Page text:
09/29/17

Picking brand colours? Here’s how to achieve colour happiness

written by Eve Entwisle
Picking brand colours? Here’s how to achieve colour happiness

Picking brand colours is an exciting job. But before you dive into it, you need to know exactly what your brand stands for.

That’s a topic for another time – but with those values in hand, you need to find colours to match.

Sounds easy, right? But how does it work? Well, thanks to associations born through instinct or repetition, different colours help us to communicate values and emotions. For example, shades of yellow can help evoke feelings of warmth and friendliness, while green often speaks to eco-friendliness.

These rules aren’t fixed, of course. Different cultures respond differently to certain shades (as we learned while designing Aetna’s vHealth app). But having a rough idea of what’s what helps to give us an idea of where to look within the colour wheel.

Colour’s a fantastic way of expressing yourself. As people, we pick the colour of our clothing, the colour of our hair, and the colour of our homes. All of these give strangers a glimpse of what we’re like as a person, and what we’re into.
Having said that, first impressions with people can be totally wrong. For example, nobody has any idea of my penchant for heavy metal, since I don’t pick out the usual body modificationmake-up, hairstyle and clothing associated with that genre.

With branding, though, there’s no room for second-guesses. Colour’s something we can all relate to. Which means that when we design something, we know that it will speak to people in the same way.

There is of course one exception to the rule. Dogs. Colour is wasted on them.

Picking brand colours you can ‘own’

Coca Cola bottle top

The world of branding uses colour to help create recognition and impact. That’s what we’re talking about when we say a brand ‘owns’ a colour (or any other asset).

Which brands instantly spring to mind? Coca Cola’s a good place to start. Its shade of red is inimitable – albeit ‘chosen’ accidentally. Then take Cadbury’s purple and Marie Curie’s yellow. They’ve all successfully managed to own distinctive colours by creating powerful brand associations. While other brands might focus more on developing unique typography to be their key point of differentiation.

But brands need to be reproduced by different people. On different mediums. In different places at different times. So the most important thing is consistency when it comes to your brand colour.

The moment you lose consistency, you lose all the benefits of picking brand colours to represent you. The emotion, the associations, the expressions, become muddied. Imagine printing billboards that don’t match your website. Not good at all.

Avoiding common mistakes

Rule number one is to avoid picking colours only achievable by using Pantone inks. For the uninitiated, Pantone is a standardised colour-matching system. Since it’s standardised, different manufacturers, designers, and printers around the globe can achieve the same colours without checking each others’ work constantly.

Pantone swatch book orange blue and green

It’s a great system. Its universal, its range is vast, and it’s constantly updated to improve its spectrum offering. I love Pantone, and if anyone ever wonders where the Pantone swatch book is currently sitting in the office, your best bet is generally going to be on my desk.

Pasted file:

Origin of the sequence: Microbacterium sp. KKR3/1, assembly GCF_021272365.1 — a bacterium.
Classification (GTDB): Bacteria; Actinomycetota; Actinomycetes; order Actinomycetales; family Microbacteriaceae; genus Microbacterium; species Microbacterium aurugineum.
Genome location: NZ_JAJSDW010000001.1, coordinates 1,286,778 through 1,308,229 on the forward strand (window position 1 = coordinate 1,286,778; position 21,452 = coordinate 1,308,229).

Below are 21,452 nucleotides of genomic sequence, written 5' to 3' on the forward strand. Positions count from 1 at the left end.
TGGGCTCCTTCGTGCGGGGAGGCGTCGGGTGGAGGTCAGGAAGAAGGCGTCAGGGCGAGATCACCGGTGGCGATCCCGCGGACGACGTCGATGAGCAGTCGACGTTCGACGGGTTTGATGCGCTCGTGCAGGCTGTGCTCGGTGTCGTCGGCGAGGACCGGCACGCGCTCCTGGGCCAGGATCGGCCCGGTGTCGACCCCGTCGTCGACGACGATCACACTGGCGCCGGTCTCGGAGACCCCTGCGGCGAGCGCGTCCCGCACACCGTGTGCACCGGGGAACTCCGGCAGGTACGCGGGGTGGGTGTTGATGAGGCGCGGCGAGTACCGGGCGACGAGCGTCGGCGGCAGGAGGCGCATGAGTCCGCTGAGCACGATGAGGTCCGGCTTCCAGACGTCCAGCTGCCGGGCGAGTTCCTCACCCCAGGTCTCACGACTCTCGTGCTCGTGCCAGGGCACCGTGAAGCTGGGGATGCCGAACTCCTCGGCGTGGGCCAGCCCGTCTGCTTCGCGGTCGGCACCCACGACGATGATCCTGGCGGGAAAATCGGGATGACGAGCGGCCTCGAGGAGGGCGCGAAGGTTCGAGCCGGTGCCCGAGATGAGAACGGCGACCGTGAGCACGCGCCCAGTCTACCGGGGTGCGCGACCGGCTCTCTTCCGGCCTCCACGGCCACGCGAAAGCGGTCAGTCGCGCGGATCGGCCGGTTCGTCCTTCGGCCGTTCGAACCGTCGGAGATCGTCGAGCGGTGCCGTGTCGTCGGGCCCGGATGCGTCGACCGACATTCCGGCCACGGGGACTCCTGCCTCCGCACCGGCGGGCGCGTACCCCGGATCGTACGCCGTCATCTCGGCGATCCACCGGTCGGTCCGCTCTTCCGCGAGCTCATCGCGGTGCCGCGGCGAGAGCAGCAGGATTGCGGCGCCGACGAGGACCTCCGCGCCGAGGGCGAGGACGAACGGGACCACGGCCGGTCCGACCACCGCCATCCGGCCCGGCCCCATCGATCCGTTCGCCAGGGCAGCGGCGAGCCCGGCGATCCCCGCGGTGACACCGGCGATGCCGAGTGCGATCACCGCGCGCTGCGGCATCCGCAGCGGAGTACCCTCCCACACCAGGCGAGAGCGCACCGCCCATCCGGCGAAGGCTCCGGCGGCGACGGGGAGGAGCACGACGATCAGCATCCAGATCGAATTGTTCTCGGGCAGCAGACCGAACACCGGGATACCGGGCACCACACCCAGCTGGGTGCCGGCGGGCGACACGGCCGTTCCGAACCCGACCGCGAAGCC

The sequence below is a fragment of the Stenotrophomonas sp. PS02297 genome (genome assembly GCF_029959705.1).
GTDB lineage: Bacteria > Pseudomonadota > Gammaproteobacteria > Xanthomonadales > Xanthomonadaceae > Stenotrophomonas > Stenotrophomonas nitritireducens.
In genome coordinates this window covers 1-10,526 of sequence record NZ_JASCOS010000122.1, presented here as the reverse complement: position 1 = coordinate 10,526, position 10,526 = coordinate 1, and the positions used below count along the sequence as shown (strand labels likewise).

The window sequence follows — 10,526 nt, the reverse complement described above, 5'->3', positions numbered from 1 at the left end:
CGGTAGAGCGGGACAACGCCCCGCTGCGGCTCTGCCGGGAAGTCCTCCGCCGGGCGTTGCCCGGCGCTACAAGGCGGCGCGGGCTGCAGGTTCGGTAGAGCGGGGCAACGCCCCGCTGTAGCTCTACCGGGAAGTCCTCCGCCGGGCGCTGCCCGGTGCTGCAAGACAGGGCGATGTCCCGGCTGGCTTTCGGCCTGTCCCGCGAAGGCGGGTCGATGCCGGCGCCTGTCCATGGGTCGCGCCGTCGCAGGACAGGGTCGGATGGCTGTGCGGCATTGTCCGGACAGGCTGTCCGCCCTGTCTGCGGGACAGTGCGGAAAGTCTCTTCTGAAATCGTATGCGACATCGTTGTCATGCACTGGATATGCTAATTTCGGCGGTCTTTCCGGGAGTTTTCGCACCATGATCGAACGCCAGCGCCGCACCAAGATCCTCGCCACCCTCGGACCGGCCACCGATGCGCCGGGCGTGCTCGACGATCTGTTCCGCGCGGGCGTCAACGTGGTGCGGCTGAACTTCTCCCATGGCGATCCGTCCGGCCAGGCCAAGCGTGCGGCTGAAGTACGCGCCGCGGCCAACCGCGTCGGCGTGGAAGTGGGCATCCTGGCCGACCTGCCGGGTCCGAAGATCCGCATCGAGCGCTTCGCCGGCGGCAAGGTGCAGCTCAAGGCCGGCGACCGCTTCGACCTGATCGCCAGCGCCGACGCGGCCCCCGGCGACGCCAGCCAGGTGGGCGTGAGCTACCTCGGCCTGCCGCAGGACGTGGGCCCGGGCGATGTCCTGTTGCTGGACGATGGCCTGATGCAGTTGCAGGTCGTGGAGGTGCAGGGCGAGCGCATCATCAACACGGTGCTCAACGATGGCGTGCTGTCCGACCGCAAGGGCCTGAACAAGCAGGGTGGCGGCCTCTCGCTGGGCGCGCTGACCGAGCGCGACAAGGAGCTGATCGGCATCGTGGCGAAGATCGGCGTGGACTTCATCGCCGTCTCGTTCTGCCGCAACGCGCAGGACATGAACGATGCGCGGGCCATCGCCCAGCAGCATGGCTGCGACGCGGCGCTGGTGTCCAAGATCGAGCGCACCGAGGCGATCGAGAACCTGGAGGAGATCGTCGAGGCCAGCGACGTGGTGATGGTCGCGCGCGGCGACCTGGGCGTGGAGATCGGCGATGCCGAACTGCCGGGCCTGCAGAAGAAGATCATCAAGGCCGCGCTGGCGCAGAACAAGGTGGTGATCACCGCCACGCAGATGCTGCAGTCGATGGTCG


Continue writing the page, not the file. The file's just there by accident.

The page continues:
It’s fair to say I’m a Pantone obsessive; I know all their songs, I know where they live. And if I don’t get my Pantone fix at least once a day, bad things happen.

Pantone’s amazing (if it’s in your budget)

But it comes at a price. Cost. It’s much more expensive. And just like side orders in a posh French restaurant, printers charge you per colour. Because of this, we only suggest using purely Pantone when and where the budget allows.

Another reason to avoid only picking the super bright vivid tones within the swatch book is colour reproduction. Sometimes, you can’t use the tones for things like pull up banners and wall vinyls, so you need to use the CMYK equivalent. Luckily, Pantone swatch books have done the hard work for us, and suggest the closest matching CMYK breakdown for every colour.

But I said ‘closest matching’, not ‘identical’. If you happen to have a swatch book close to hand, have a flick through it and you’ll see how some colours translate effortlessly, whilst others fail miserably.

Imagine the mismatch of printing your business cards in a shocking Pantone neon pink, and your pull-up banners in a wishy-washy salmon. Nightmare!

The second mistake to avoid is picking a colour breakdown in programmes like Adobe Illustrator, or picking a colour from a website or a document you’ve scanned, as the values might not be on the money.

The problem with this is that when it comes to putting brand guidelines together, Pantone references are generally the starting point. If you didn’t start with a Pantone, it becomes a challenge to convert the CMYK figures to an accurate approximation. It’s essentially doing the job in reverse and brings up a whole world of consistency challenges.

Three simple rules to picking brand colours

  1. Choose a colour from a swatch book (not from a screen, not colour-picked from a website, and definitely not from a photo you took of a wallpaper that caught your eye).
  2. Make sure it has similar outputs across Pantone, CMYK, RGB to give you the most flexibility when it comes to producing, printing and polishing.
  3. And if Pantone is simply a no-go, don’t be afraid to stick to the traditional outputs. Happy client, happy boss, and best of all, happy you.

Right, time for a coffee.
Umm, OK, who the hell’s hidden my Pantone mug…

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